Comments on AT&T proposal
swiryama at VIDEOSERVER.COM
Wed Aug 19 10:00:54 EDT 1998
The following is some comments on AT&T IGCP contribution by Radhika R. Roy:
1. We like the idea of GK's passing on LRQ messages. The pathValue is
analogous to TTL in IP packets so a packet would eventually die and not be
perpetuated by network devices. During the time the LRQ is travelling "up",
what do you propose to send the originator to keep it happy.
RequestInProgress(RIP)? E.g. should RIP be sent "down" every time there is
a retry LRQ?
2. We do not see how the following messages can be passed from one GK
to another: GRQ/GCF/GRJ, RRQ/RCF/RRJ, ARQ/ACF/ARJ, BRQ/BCF/BRJ. We do not
see in the present H.323 model how or what benefit is there to gain by
passing these messages. May be Mr. Roy can show us a scenario where this is
utilized. In the current H.323 model, an endpoint only talks RAS with the
GK it is registered with. For example:
* Endpoint A which is registered to GK1, sends an ARQ to GK1 to call B
* If GK1 can not resolve B's address, it shall send LRQ, and not pass
on the ARQ to the next GK.
3. Cache management is an area which we are not too comfortable either.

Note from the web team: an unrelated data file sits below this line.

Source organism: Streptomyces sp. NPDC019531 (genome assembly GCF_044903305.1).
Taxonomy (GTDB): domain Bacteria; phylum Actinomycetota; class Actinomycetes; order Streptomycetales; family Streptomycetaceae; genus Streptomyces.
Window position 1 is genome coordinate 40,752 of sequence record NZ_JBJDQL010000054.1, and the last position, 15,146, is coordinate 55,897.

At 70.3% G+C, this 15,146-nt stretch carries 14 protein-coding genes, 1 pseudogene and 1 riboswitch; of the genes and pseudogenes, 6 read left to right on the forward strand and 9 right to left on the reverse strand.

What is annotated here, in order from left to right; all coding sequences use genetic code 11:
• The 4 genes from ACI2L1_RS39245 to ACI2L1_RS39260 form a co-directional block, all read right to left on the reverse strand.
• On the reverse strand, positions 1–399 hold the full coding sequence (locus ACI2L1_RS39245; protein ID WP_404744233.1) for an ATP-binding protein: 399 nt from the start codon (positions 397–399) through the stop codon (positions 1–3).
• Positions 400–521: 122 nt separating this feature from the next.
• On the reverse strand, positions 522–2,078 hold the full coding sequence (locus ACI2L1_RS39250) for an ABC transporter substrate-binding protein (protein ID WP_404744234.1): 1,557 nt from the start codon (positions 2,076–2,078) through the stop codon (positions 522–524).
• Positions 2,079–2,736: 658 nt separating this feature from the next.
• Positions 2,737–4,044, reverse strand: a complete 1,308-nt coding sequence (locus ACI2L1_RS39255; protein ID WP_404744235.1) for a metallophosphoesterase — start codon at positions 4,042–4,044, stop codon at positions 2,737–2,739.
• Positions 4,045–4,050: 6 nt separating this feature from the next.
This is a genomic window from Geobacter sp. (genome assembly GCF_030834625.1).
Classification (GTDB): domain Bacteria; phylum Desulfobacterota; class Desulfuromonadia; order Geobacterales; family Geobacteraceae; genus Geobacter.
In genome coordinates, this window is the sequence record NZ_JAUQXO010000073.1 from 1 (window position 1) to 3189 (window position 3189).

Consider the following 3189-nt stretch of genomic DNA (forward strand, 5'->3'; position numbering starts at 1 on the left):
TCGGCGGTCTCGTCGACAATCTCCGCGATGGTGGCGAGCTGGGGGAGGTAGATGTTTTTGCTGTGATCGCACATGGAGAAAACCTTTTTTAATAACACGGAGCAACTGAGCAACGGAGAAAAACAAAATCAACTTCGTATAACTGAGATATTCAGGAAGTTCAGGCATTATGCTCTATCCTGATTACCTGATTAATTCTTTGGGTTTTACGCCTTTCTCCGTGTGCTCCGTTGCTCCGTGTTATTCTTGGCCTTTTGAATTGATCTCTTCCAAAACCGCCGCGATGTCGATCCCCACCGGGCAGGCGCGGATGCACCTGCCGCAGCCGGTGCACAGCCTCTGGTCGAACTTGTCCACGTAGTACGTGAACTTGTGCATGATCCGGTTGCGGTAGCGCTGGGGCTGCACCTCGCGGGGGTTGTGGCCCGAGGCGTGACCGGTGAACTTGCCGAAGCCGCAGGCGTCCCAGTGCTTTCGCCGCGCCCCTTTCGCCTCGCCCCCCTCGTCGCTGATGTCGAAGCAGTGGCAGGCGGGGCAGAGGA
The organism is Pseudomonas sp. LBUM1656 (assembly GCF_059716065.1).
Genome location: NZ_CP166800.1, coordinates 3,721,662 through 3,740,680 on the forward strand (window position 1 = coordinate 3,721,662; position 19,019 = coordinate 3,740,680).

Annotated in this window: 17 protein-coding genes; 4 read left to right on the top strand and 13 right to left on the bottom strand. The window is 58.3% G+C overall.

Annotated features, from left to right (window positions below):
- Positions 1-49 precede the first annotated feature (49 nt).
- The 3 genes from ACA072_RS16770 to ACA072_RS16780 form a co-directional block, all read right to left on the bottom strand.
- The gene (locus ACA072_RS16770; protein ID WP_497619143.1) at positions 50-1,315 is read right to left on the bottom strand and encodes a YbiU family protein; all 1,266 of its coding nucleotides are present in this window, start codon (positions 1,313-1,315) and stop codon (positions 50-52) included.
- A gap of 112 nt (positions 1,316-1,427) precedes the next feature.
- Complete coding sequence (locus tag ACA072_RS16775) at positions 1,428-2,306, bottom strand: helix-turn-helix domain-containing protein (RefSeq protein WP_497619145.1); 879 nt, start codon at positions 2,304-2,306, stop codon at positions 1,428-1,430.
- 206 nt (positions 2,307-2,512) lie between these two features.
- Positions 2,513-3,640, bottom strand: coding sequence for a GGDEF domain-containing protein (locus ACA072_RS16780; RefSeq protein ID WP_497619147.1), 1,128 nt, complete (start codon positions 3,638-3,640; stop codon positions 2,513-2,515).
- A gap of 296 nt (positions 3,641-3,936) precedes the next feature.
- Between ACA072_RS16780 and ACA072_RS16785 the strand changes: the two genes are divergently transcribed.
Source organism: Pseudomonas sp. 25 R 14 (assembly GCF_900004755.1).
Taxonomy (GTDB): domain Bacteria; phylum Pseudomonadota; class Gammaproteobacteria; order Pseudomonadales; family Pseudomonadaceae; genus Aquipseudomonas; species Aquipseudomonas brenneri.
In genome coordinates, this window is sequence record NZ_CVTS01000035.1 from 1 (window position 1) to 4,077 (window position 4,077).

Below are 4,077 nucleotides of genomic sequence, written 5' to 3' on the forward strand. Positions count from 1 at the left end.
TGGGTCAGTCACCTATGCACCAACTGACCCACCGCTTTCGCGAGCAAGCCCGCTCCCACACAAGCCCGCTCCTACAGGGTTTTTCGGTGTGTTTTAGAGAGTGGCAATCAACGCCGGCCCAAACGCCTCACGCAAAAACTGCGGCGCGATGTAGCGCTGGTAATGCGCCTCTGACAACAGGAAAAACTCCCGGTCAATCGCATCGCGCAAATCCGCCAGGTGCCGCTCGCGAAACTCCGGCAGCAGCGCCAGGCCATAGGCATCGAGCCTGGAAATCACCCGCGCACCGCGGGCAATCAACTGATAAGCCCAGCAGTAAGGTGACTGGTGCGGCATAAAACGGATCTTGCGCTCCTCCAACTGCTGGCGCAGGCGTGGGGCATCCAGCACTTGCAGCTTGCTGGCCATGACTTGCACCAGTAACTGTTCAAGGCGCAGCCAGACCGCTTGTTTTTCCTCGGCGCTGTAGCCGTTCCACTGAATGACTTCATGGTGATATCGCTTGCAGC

Anywhere there is data with some persistence, it can be stale.
* What order of magnitude are you proposing for the cache TTL,
seconds, minutes, or hours?
* An address resolution request (ARQ, LRQ) may not necessarily resolve
to an IP address of the destination. Consider the following cases:
* The GK may return the address of the endpoint (most of the case), or
* The GK's own address with a dynamic port for this call (in the case
of a GK-routed model), or
* The GK can return an address of an endpoint which belongs to a
hunt-group of endpoints on a round-robin basis (e.g. the alias is "411" and
the GK is performing line hunting for the next available directory assistant
If there is any caching done anywhere in the
network, the last 2 cases will fail.
* In H.323 address resolution, for the most part, does not benefit
from caching. When endpoint A calls endpoint B, the address resolution is
done once at the beginning of the call. Then the call continues for 1, 10,
60 minutes, or longer. No more address resolution from A to B is involved
when the call is up. OK, may be C does an address resolution to B while A
and B are in the call. If caching is done, may be C's address resolution is
faster. However, when C uses the information to call B, most of the time it
will fail anyway, because B is busy (unless B has 2 lines).
In general, we think that address caching can actually be
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